"Nasa will join an international crew on the floor of the atlantic ocean this summer to prepare for future deep space missions innovation now nasa conducts analog missions or field tests in locations that have physical similarities to extreme extreme space environments the aquarius laboratory part of the florida international university's undersea research habitat and the only undersea research research station in the world sits sixty two feet below the ocean surface near key largo florida the interior of aquarius provides. It's a unique location for nasa to study behavioral effects of spaceflight such as isolation team dynamics fatigue and sleep patterns earns an international crew of astronauts and aqua dots will spend ten days in the habitat on one of nasr's extreme environment mission operations nations the nemo twenty three crew will focus on spacewalks learn to use augmented reality for training and evaluate tools for collecting acting core samples on the lunar surface. These astronauts will be preparing for future exploration to the moon and mars while under the sea for innovation now jennifer pauline innovation now is produced by the national institute of aerospace through collaboration with nasa.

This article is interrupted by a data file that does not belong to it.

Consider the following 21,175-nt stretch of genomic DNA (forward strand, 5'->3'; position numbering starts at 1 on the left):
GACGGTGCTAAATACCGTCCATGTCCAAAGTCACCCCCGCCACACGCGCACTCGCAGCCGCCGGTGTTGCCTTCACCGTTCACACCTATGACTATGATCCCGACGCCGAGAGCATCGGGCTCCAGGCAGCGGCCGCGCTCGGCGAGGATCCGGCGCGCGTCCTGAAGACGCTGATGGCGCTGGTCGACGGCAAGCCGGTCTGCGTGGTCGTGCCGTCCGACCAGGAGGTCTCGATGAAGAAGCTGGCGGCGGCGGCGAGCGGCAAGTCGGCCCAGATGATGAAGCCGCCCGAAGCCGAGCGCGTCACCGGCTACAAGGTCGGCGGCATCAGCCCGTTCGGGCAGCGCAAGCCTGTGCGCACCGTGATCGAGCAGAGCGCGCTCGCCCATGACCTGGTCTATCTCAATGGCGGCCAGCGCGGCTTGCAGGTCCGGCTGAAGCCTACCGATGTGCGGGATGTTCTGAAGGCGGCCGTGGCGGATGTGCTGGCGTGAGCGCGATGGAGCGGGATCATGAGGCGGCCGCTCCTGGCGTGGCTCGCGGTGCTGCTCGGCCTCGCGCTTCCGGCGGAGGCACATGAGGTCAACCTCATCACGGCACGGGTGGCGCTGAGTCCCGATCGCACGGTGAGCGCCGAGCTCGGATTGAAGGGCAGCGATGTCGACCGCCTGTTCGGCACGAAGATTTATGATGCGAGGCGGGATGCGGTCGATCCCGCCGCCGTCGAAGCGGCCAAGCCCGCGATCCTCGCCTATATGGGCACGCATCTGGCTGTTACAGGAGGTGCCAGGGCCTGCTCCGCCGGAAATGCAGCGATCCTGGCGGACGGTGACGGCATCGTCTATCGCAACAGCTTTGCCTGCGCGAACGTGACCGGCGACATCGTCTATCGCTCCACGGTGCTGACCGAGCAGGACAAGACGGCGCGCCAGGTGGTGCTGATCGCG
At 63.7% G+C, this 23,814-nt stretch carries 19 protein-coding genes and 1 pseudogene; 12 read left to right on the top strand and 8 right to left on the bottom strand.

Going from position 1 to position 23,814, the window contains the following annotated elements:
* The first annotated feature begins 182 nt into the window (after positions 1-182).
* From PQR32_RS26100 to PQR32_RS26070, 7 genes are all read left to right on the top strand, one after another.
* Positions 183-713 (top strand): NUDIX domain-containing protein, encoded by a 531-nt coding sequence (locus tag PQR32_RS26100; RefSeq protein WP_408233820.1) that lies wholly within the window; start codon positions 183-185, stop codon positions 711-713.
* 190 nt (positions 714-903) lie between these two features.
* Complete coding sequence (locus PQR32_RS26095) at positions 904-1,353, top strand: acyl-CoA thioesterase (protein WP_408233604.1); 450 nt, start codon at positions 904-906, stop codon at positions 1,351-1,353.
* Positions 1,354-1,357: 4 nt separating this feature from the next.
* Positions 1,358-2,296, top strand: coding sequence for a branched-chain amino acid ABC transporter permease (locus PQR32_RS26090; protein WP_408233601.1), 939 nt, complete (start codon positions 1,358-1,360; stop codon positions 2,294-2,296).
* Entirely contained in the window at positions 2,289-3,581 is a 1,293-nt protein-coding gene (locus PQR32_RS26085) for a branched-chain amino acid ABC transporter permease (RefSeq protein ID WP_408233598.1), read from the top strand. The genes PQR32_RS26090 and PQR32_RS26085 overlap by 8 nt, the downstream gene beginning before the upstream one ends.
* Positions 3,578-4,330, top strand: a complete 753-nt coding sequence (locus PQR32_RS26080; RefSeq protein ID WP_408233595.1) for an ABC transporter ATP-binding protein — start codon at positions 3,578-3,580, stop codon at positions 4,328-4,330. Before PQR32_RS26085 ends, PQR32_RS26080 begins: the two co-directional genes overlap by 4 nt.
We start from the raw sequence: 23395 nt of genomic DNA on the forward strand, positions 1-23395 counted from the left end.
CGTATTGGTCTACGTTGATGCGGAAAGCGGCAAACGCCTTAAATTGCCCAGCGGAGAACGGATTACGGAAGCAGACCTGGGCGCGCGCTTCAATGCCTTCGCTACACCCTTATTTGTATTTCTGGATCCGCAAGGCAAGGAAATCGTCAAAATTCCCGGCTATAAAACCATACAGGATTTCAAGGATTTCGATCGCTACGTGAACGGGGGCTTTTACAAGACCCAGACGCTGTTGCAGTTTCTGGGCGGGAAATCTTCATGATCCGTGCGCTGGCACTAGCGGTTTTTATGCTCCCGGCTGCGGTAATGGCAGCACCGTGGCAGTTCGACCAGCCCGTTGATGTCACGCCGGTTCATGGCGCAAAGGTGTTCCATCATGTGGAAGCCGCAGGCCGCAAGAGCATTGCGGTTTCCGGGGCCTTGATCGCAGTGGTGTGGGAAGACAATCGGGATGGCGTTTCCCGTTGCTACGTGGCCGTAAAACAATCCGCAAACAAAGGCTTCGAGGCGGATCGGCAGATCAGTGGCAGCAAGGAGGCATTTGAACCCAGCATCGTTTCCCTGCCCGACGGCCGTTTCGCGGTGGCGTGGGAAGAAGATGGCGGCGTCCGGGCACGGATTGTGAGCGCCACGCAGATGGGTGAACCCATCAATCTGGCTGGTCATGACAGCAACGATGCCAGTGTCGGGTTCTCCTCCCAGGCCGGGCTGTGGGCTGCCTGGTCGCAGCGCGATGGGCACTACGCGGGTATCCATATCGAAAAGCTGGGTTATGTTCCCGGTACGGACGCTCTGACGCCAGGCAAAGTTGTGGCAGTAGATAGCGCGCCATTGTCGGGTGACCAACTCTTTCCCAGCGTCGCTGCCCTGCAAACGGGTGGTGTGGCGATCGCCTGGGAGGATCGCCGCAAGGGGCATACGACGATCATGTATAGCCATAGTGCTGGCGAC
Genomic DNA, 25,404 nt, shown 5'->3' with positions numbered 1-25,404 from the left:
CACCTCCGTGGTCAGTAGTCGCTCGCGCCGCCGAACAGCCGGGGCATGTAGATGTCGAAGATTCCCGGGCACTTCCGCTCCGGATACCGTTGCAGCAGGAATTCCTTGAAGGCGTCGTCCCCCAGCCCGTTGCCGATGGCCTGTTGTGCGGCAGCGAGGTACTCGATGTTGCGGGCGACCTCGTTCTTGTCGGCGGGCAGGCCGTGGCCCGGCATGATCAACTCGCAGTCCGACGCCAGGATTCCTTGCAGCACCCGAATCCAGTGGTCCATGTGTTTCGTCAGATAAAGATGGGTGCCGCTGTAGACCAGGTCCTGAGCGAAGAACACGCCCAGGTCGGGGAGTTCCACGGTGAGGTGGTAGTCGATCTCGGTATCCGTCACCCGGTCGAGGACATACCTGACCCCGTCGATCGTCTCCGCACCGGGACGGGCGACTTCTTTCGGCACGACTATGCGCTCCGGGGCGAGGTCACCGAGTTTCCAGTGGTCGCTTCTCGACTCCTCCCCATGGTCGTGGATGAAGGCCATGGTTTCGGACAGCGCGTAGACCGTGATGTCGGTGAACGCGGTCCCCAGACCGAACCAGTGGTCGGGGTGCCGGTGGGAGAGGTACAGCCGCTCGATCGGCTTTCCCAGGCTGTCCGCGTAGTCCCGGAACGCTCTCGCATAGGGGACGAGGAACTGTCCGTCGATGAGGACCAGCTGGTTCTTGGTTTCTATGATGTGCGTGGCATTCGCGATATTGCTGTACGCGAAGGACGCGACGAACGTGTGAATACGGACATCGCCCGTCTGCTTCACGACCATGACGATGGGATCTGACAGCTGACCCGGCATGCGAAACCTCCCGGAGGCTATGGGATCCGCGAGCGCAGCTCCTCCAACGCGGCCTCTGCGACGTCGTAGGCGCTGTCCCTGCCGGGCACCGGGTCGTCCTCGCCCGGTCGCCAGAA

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In Florida, Doctors See Climate Change Hurting Their Most Vulnerable Patients

Environment: NPR

06:17 min | 1 year ago

In Florida, Doctors See Climate Change Hurting Their Most Vulnerable Patients